On August 31st, the California legislature closed its 2019 – 2020 session with the Assembly and Senate passing over 35 employment-related bills. However, thus far, the only employment-related bill the Governor has signed is Assembly Bill 3364 (“AB 3364”). AB 3364, titled “Judiciary omnibus,” covers a myriad of items from the licensure of

Due to the ongoing impact of COVID-19 pandemic on California’s judicial branch, The Judicial Council of California met yesterday and issued emergency rules related to the COVID-19 Pandemic.

Overall, the Judicial Council of California issued eleven different orders, however, three of them will directly affect employment cases.

Statute of Limitations Tolls for All Civil Actions

As California cases of COVID-19 began to rise in early March, several California administrative agencies released information on COVID-19 employment issues, such as administration of paid sick leave, disability benefits, and unemployment insurance. Yet, the Department of Fair Employment and Housing (DFEH)—the agency charged with enforcement of California’s Fair Employment and Housing Act (FEHA),

Beginning January 1, 2020, agreements to settle employment disputes may no longer contain “no rehire” provisions, as California passes additional legislation spurred on by the #MeToo movement.  California joins Vermont and Oregon as the first states to prohibit “no rehire” provisions in employment settlement agreements.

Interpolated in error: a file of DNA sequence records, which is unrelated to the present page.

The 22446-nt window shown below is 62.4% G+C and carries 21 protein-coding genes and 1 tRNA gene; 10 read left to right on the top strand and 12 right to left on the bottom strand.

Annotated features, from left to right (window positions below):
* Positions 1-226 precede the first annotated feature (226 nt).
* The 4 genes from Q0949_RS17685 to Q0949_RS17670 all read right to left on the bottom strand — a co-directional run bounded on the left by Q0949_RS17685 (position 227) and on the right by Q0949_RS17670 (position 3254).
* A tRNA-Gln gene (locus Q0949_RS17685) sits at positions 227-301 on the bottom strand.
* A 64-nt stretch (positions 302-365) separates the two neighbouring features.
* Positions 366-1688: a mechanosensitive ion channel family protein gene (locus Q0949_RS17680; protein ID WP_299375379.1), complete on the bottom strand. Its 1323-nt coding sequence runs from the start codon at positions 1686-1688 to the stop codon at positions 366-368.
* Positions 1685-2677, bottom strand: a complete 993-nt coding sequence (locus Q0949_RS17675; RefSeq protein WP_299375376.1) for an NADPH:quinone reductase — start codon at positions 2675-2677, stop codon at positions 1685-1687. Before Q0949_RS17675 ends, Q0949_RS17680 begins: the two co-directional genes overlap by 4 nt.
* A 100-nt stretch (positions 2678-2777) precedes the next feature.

“No rehire” provisions typically state that a former employee will

Presently, an employee alleging harassment, discrimination, or other claim under California’s Fair Employment and Housing Act (“FEHA”) has one year from the alleged act to file a complaint with the Department of Fair Employment and Housing (“DFEH”). Filing such a complaint is a prerequisite to filing a civil action. The employee can either request that

With political campaigns well underway, the protection of “free speech” and concerns that regular political discourse could create potential liability are mounting.  Notably, within the last year, California’s Fair Employment and Housing Commission expanded upon a number of definitions and specific employment practices prohibited under the Fair Employment and Housing Act (“FEHA”). Not listed among

If your business has five or more employees, your business is one of the millions in California that has a duty to provide reasonable accommodations for its employees with known disabilities.

A duty to provide reasonable accommodation arises when the employer knows of the employee’s disability. While the employer undoubtedly becomes aware of the disability

California employment law is changing once again.  By January 1, 2020, an employer having five or more employees will be required to provide at least one hour of sexual harassment training to all of its employees, once every two years. The training will be required to start within six months of the employee’s assumption of

On May 17, 2018, California’s Fair Employment and Housing Commission (“FEHC”) published the final text of its “Regulations Regarding National Origin Discrimination” (to be codified at 2 Cal. Code Regs. §§ 11027 & 11028). The regulations, which become effective July 1, 2018, expand the definition of “national origin” for purposes of the Fair Employment and